As China retaliates to Trump's import tariffs with some of their own, a longer term trade war is looking more likely. If this continues, the AUD is likely to suffer as a commodity based currency. This report looks at how investors moving funds out of AUD and potentially into the USD could affect the value of the Aussie Dollar. The table below shows the difference in AUD you could have achieved when buying £200,000.00 during the high and low points of trading yesterday.

Currency Pair% ChangeDifference on £200,000
GBPAUD0.7%$2520 AUD
Pound continues to gain vs the Australian Dollar

China concerns for commodity based Australian Dollar

China’s Caixin report pointed to its slowest business activity in 4 months, as independent readings for both services and manufacturing both fell off. Furthermore, employment also showed a slight decline.

Weaker than expected services data was due to a lack of new orders for the month of March.

Whenever a slowdown such as this occurs in the services and manufacturing sector, commodity currencies often feel the brunt. China is Australia’s largest trading partner, therefore a slowdown in manufacturing and lack of demand normally has a negative effect on the Australian Dollar.

The US China trade War could also spell trouble for the Australian Dollar. Stock markets are already starting to shake as a long term trade war draws closer. In times of uncertainty, investors are likely to remove their funds from the commodity based currencies such as the Australian Dollar and put them into the US Dollar, known as safe haven currencies. This will most likely have a negative impact on the AUD as a result.

This morning’s trade balance data was a welcome sign for investors, with imports slightly rising. Although this has little effect on the markets for now, investors will welcome this as a positive for economic growth throughout 2018 if this continues.

Where next for Australian Dollar exchange rates?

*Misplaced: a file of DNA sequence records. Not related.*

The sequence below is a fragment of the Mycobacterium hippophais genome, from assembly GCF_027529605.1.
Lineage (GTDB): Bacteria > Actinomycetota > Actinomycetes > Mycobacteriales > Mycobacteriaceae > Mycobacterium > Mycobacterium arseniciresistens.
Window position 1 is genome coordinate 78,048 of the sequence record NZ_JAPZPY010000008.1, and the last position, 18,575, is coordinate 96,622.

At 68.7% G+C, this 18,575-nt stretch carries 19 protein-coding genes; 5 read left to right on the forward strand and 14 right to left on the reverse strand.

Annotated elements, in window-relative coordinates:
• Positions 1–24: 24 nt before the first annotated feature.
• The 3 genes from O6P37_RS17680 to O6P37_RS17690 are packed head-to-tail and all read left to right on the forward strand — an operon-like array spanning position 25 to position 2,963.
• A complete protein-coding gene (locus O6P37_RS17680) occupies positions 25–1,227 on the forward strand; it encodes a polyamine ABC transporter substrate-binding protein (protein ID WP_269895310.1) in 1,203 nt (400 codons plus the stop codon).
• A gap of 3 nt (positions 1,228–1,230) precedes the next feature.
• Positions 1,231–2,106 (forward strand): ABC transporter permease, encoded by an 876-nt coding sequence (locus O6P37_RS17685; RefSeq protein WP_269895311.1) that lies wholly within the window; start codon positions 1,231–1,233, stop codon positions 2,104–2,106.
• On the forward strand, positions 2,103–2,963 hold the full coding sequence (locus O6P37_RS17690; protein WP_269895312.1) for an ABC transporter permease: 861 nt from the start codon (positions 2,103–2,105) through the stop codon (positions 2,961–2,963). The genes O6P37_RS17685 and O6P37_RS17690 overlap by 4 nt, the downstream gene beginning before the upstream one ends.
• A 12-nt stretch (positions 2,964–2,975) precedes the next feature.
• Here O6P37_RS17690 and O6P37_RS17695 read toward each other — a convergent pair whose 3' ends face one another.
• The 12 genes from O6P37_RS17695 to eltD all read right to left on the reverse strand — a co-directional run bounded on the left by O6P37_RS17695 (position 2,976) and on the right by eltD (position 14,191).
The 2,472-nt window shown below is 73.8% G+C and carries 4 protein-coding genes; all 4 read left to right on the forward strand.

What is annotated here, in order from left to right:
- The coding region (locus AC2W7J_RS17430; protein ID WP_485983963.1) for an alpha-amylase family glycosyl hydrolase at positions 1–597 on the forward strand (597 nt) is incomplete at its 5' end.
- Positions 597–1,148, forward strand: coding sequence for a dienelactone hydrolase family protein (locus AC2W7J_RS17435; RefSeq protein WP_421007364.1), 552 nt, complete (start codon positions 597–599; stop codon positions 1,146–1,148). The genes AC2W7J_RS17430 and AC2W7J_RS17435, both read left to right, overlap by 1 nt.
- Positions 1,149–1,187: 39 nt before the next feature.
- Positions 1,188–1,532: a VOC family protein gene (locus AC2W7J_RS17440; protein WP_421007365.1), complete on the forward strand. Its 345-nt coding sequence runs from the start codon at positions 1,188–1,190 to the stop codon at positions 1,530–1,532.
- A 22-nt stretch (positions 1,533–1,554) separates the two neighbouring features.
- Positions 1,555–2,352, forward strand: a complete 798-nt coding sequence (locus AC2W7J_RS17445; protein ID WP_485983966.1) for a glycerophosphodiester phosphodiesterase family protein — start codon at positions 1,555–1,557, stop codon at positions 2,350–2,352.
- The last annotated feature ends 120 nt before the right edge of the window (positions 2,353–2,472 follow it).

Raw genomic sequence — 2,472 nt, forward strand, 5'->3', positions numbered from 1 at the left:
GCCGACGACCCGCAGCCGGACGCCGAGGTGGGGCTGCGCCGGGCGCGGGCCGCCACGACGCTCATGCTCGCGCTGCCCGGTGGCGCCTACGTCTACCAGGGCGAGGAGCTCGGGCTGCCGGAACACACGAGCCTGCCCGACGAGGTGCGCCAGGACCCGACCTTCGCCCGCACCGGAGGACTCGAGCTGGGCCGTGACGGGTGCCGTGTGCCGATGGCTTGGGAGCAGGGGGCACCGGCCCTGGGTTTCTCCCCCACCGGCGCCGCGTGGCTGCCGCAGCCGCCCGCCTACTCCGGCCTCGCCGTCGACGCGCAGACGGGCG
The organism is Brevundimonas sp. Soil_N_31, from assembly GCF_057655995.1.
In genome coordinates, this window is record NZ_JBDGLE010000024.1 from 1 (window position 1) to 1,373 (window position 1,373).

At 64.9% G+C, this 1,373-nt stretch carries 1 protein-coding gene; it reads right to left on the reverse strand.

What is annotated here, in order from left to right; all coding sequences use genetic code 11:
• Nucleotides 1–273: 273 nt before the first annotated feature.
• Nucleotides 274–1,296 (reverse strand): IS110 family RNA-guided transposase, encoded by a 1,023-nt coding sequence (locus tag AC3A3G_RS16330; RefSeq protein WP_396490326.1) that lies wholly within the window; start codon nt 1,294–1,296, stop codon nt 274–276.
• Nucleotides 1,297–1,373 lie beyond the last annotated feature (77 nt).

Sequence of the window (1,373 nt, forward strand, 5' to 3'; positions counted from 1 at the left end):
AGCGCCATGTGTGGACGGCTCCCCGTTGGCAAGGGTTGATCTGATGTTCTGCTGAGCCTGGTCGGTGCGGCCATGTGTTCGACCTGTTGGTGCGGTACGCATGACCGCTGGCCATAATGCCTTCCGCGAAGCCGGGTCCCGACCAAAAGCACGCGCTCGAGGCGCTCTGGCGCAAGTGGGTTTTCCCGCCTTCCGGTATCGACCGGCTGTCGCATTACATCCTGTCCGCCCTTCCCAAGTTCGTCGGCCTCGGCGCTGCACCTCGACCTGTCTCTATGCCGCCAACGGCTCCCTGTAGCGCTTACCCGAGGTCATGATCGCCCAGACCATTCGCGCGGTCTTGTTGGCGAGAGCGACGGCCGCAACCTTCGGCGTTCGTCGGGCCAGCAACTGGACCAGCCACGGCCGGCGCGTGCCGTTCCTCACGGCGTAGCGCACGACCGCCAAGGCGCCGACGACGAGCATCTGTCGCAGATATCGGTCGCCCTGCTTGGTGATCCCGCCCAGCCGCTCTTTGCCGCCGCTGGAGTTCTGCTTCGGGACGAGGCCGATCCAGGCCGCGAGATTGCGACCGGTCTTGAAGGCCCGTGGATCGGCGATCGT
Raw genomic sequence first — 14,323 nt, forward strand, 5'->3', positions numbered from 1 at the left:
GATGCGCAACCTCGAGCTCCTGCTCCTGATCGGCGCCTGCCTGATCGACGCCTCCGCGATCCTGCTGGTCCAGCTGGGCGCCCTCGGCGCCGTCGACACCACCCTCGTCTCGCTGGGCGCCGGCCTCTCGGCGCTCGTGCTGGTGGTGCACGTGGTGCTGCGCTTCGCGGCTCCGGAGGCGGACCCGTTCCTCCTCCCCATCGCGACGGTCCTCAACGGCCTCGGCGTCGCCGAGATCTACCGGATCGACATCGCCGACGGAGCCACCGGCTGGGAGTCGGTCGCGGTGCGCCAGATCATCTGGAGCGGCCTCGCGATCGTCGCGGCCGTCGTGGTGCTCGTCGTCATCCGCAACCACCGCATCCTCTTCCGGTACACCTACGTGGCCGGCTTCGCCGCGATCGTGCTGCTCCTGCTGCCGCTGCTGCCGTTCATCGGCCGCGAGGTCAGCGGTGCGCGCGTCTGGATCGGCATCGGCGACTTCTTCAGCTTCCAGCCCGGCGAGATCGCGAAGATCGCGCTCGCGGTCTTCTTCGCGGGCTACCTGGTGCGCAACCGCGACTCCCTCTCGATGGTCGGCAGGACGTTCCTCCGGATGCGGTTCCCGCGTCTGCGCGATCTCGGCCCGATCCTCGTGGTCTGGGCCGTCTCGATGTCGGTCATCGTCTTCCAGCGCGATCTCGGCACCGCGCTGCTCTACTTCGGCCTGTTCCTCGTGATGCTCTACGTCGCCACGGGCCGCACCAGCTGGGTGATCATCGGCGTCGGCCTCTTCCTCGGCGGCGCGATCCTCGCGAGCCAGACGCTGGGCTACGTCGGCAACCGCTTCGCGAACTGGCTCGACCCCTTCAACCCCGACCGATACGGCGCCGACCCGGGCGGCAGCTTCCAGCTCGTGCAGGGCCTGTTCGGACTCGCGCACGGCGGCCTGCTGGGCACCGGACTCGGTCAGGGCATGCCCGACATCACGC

The Australian Dollar has been on a downward trend against Sterling for some time now, and I am of the opinion that this will continue. Slow housing data released yesterday backed up the Reserve Bank of Australia’s decision to not raise interest rates on Tuesday night’s meeting.

I personally think that there is still more ground to be lost for the Aussie against sterling, due to the feeling on the global markets combined with a resilient Pound. However, with Brexit crunch talks looming this month, any gains for Sterling have the capability to be quickly reversed.

For more information on how future data releases could affect your currency requirement, call our trading floor on 01494 725 353 or email me here.

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Exchange rates on this page are interbank rates and indicate where the market is trading to show the performance of a currency pair. They are not indicative of the rates which we offer. The information on this web site is provided free of charge for information purposes only. It does not constitute advice to any person on any matter. Foreign Currency Direct plc. ("FCD") makes every reasonable effort to ensure that this information is accurate and complete but assumes no responsibility for and gives no warranty with regard to the same.